Hundreds rallied in downtown Louisville, Kentucky and marched through the streets on Saturday to mark the one-year anniversary of the killing of Breonna Taylor, a 26-year-old Black woman who was gunned down in her own home by city police officers — none of whom have been charged for her death.
“This is not a celebration. This is the anniversary of something that should not have happened,” one speaker said at a Louisville event, where Taylor’s family, racial justice activists, and ordinary members of the community gathered to mourn the loss of Breonna and demand action from lawmakers and police departments beyond the small-scale reforms that followed the March 2020 killing.
While Louisville in June banned no-knock raids of the kind that led to Taylor’s death, local activists say far more needs to be done to hold the officers responsible for Taylor’s death accountable, rein in law enforcement abuses, and remedy longstanding racial injustices. But the Kentucky state legislature, controlled by Republicans, is currently more focused on passing legislation to criminalize insulting police officers.
“This is about justice. This is about our power to change this world for our children, for my daughter,” Sadiqa Reynolds, president of the Louisville Urban League, told a crowd of demonstrators on Saturday. “This is so we make sure that not another person dies at the hands of the police.”
“Say her name … Breonna Taylor” as hundreds begin to march in #Louisville. pic.twitter.com/7RyLDM4tFr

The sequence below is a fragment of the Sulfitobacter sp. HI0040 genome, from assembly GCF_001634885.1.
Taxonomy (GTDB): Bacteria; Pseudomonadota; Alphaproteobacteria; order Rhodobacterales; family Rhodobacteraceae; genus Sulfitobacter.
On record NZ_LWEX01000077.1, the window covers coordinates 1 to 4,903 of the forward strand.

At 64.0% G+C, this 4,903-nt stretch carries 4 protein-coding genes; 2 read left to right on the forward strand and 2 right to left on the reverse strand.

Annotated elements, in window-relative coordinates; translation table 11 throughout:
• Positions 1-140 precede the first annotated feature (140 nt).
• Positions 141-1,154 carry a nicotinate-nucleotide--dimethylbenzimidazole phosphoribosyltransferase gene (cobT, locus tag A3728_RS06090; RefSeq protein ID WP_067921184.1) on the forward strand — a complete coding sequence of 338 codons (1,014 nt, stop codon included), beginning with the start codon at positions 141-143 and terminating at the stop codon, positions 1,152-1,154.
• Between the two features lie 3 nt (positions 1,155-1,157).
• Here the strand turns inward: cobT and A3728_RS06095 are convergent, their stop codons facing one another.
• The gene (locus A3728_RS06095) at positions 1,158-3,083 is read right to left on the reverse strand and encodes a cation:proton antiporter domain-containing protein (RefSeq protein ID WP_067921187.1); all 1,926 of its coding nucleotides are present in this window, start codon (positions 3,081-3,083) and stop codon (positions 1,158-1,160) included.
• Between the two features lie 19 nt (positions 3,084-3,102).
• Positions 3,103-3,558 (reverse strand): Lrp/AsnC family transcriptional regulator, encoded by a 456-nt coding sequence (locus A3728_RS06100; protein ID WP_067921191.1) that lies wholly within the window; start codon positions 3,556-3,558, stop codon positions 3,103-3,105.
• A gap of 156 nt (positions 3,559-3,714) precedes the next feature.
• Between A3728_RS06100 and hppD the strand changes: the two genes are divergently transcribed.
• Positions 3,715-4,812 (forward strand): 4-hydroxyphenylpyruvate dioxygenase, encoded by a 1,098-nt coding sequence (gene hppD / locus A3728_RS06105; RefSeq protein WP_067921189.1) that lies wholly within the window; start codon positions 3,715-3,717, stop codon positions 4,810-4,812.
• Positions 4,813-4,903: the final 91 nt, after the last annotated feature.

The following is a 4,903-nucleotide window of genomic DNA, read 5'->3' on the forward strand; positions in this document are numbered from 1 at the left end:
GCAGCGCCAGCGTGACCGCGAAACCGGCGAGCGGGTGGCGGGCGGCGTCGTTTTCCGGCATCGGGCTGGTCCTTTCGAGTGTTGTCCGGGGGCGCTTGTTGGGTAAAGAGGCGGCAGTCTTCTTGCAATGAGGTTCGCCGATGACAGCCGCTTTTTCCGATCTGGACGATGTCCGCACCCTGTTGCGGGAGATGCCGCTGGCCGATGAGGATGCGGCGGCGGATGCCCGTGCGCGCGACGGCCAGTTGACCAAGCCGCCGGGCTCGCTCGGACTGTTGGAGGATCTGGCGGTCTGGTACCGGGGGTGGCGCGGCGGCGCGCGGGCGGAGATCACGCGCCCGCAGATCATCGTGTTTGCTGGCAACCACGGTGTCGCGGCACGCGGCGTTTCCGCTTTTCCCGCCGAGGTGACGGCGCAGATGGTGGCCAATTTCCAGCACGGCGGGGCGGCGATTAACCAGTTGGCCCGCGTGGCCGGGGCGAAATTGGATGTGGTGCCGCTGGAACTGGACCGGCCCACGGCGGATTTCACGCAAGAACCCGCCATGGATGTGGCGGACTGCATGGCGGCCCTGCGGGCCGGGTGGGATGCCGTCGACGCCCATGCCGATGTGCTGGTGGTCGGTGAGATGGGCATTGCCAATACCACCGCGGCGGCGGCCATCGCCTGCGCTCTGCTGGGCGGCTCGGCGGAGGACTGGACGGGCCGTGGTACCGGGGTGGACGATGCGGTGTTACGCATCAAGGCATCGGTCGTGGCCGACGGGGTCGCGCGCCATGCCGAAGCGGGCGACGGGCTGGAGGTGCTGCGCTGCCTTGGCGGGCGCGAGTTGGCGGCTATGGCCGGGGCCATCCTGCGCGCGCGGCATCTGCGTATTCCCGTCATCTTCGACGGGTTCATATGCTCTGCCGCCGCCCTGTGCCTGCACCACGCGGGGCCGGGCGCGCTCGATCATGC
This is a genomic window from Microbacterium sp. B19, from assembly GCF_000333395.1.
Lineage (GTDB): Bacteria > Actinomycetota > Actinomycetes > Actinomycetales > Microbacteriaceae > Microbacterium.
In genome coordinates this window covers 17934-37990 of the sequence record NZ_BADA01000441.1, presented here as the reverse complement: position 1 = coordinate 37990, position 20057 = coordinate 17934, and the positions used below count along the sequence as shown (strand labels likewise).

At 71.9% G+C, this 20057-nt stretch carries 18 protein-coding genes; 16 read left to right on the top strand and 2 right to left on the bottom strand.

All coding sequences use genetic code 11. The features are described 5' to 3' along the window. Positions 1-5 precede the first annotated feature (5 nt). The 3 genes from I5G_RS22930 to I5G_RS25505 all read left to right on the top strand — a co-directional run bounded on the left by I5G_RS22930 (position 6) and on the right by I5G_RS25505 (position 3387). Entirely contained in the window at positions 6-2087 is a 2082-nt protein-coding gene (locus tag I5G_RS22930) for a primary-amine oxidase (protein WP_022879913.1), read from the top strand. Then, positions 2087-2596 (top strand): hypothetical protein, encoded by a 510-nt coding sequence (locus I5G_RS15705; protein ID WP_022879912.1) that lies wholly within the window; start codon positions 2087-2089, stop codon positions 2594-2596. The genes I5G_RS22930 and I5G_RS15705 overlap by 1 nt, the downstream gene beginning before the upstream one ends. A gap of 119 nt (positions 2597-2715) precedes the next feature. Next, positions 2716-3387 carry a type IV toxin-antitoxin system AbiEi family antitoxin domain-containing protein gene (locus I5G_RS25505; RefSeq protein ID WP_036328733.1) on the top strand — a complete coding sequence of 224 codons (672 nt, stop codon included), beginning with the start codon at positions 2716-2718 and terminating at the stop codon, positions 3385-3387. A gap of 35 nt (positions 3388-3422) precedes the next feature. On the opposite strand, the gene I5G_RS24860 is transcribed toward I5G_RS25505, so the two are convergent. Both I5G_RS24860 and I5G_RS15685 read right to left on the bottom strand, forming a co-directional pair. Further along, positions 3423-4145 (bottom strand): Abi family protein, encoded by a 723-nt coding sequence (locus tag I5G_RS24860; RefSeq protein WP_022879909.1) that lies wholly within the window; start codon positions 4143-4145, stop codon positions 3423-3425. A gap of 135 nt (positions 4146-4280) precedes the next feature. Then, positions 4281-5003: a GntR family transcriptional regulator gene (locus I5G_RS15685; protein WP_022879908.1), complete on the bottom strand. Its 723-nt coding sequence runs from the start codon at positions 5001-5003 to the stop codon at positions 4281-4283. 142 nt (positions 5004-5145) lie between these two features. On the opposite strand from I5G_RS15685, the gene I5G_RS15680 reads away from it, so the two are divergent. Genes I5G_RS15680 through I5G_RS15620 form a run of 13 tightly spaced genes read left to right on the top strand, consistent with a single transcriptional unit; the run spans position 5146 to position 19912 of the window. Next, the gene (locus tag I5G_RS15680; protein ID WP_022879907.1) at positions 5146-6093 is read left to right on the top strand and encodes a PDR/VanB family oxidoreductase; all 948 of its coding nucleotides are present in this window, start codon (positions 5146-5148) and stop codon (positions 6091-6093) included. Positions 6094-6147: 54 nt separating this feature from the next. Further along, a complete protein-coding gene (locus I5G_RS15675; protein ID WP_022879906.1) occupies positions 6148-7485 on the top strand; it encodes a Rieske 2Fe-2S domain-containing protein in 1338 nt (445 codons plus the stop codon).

— Hayes Gardner (@HayesGardner) March 13, 2021
Hundreds march in Louisville to remember Breonna Taylor one year after she was killed in a police raid. Time lapse taken on Seventh Street. pic.twitter.com/BRXtdwDaPe
— Jen Keeney (@jenkeeney) March 13, 2021
No Justice No Peace choir singing “What’s her name … Breonna Taylor” pic.twitter.com/Hyh5jYqivs
— Hayes Gardner (@HayesGardner) March 13, 2021
Kentucky state Democratic Rep. Attica Scott, the lead sponsor of legislation that would ban no-knock raids statewide, told NPR ahead of Saturday’s events that in the 365 days since Taylor’s killing, “justice has not been served.”
“Folks on the front lines are very clear that they are continuing to call for all of the officers involved in Breonna Taylor’s murder to be fired, arrested, and charged for her murder,” said Scott. “They have not wavered from those demands.”
Two officers connected to the raid on Taylor’s home — including the detective who investigators found fired the shot that killed Taylor — were terminated earlier this year. Brett Hankison, another officer involved in the raid, was fired last June and later charged with three counts of “wanton endangerment” for shooting into an apartment unit near Taylor’s.
Hundreds of protesters, meanwhile, have been arrested at demonstrations demanding justice for Taylor and accountability for the officers who killed her.
“I can’t believe it’s a year later and we’re still just asking people to do the right thing,” Tamika Palmer, Taylor’s mother, said in an interview earlier this week. “Not to say all officers are bad, but there’s no accountability.”
Lawmakers at the national level also marked the anniversary of Taylor’s killing on social media.
“Today marks 365 days of injustice. Breonna Taylor’s murder was an injustice. The ensuing cover-up was an injustice. [Kentucky Attorney General] Daniel Cameron’s mockery of a grand jury hearing was an injustice,” tweeted Rep. Cori Bush (D-Mo.). “The absence of charges for the officers who gunned down Breonna was an injustice. The treatment of protesters in Louisville and across the country was an injustice.”
“That people no longer say Breonna Taylor’s name as often as they should is an injustice,” Bush continued. “A Black woman was murdered by the police in her home, in the middle of the night, and nothing has fundamentally changed. That’s why we won’t stop saying her name. That’s why we have to legislate in defense of Black lives in Congress.”
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